The GOP is full of amateur pundits. Even if they don’t like Romney, Republicans have told pollsters that they believe he is the most electable. Of all the GOP candidates, he still polls best nationally against Obama, trailing the president by just 2.2 percentage points, according to Real Clear Politics’ average of a dozen of the most recent national polls. And in state by state polling — because the only number that matters in the general election is 270, the number of electoral votes needed to win the presidency — Romney is running competitively against the president in the bell weather battleground states of Florida, Ohio, Pennsylvania, and Virginia, all states Obama won in 2008 and needs to win in 2012.
He’s got so much money — but the populist revolts that gave rise to both the Tea Party in 2010 and the Occupy movement in 2011 have hardly abated. And rich white guys are their target. Santorum is hitting hard the Tea Party, Buchananesque, blue collar argument that government is ruining industry, manufacturing, and the social fabric of America. Romney’s personal wealth and what he represents as a corporate businessman running for high office may be the very totems of ultra-affluence that work against him — especially if he makes another bizarre statement like “corporations are people.” This is why Gingrich has taken to saying that Romney is trying to buy the nomination. It’s an argument that may take hold if the race tightens.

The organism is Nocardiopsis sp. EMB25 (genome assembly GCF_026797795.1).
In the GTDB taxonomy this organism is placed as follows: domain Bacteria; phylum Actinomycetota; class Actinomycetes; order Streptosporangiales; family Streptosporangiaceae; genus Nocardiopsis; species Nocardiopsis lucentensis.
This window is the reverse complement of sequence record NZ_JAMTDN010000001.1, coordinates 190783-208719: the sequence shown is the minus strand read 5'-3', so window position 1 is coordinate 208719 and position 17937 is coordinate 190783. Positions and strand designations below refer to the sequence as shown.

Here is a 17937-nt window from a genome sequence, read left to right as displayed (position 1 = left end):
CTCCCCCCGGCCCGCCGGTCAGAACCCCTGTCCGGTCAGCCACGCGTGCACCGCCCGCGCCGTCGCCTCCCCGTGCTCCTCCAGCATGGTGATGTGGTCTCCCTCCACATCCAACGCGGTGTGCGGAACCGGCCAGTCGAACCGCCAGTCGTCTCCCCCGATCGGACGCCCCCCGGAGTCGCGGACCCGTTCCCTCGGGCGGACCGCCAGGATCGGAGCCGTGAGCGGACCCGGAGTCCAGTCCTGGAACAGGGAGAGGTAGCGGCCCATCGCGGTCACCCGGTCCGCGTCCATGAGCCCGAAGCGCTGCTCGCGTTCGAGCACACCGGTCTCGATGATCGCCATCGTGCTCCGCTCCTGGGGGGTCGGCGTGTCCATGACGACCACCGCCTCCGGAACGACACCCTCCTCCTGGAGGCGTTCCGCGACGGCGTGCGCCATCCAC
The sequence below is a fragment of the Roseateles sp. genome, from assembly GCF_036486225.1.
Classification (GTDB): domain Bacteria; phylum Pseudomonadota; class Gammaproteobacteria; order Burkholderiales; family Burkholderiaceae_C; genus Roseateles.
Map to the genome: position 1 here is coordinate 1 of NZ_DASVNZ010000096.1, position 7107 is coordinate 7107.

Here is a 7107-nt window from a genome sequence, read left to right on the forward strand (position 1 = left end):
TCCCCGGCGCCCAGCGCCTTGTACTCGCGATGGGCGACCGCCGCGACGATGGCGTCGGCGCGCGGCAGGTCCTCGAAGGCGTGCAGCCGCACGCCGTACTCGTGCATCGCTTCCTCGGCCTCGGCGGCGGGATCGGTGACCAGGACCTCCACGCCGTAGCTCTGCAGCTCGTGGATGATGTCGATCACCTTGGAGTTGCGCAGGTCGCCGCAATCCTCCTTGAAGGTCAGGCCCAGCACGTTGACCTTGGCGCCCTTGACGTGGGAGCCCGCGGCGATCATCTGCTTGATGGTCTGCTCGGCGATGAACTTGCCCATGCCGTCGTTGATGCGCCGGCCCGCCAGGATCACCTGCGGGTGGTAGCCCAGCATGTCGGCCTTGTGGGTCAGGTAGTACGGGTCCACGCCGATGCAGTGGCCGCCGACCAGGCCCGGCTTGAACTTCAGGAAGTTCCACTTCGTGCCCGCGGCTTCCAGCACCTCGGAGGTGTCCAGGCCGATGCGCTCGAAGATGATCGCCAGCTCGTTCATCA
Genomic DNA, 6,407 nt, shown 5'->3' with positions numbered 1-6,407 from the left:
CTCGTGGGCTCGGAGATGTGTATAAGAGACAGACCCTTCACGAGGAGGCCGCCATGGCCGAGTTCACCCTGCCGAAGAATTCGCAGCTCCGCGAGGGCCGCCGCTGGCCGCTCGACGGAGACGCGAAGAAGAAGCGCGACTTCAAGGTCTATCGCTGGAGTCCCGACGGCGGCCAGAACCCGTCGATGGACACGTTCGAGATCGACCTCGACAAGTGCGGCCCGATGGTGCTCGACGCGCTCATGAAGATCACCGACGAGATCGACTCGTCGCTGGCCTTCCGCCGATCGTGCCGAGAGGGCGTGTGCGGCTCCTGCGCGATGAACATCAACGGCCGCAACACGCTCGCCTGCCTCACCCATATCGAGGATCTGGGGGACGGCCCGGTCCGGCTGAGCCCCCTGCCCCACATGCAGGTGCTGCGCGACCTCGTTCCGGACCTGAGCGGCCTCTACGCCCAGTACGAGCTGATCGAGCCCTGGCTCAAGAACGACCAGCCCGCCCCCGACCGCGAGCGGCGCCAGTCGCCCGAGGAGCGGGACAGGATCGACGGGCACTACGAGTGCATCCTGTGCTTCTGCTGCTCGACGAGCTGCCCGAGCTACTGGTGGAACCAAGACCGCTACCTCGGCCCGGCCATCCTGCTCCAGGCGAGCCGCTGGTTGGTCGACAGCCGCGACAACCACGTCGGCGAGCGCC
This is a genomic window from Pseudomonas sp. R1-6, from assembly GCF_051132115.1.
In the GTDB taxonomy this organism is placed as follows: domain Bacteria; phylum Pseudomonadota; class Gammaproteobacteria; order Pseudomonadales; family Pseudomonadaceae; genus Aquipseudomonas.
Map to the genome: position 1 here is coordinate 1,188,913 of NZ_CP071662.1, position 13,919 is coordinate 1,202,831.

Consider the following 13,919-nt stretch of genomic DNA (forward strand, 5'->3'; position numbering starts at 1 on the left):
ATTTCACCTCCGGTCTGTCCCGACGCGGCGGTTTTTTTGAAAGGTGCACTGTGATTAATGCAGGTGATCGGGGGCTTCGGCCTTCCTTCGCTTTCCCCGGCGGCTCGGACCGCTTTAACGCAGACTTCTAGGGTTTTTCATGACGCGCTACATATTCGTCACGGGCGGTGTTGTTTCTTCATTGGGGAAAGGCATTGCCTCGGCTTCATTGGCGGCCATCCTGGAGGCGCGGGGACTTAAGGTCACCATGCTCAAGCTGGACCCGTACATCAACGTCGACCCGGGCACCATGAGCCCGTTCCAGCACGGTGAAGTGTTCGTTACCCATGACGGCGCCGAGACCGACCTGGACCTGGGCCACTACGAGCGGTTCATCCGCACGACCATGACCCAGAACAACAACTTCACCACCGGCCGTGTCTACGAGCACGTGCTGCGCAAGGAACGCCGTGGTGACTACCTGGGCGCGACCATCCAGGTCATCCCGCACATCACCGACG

He’s got the establishment falling in line — but the leading figures of that endorsing establishment are George Bush, Sr., Bob Dole, and John McCain, who combined lost three out of the last five presidential races. And none were favored by the conservative-I-hate-you reactionaries in the Republican party. If the reactionaries rally behind a single candidate — say, Santorum — and ditch Gingrich, Perry, and Paul, then Romney’s 25 percent threshold will not hold against a party eager for a happy, reactionary warrior to run against Obama.
Santorum and Perry want to be the Vice Presidential nominee. Unless one or the other is the Presidential nominee. In 2008, pundits were certain that Barack Obama was only running for — and could only win — the Vice Presidential nod against Hillary Clinton. What they didn’t know was that Obama’s campaign had developed a February strategy to sweep the caucus contests that immediately followed Super Tuesday. Santorum could quickly become the darling of the right — and Perry has the fund-raising chops to stay in the fight — so if the campaign drags on past Florida and Romney can’t sew it up and no surprise candidate enters late, then playing hard but respectful in order to get the number two spot may fall away. In its place? Playing all out for the win.
The GOP is full of amateur pundits — but only a very few predicted Santorum’s amazing Iowa finish. So for all the windbaggery, attention must be paid to the voters, no? And God love them for that. Given all the loopy twists of the 2012 primaries so far, and knowing that GOP voters down the line just don’t seem to like Mitt Romney, anything could happen.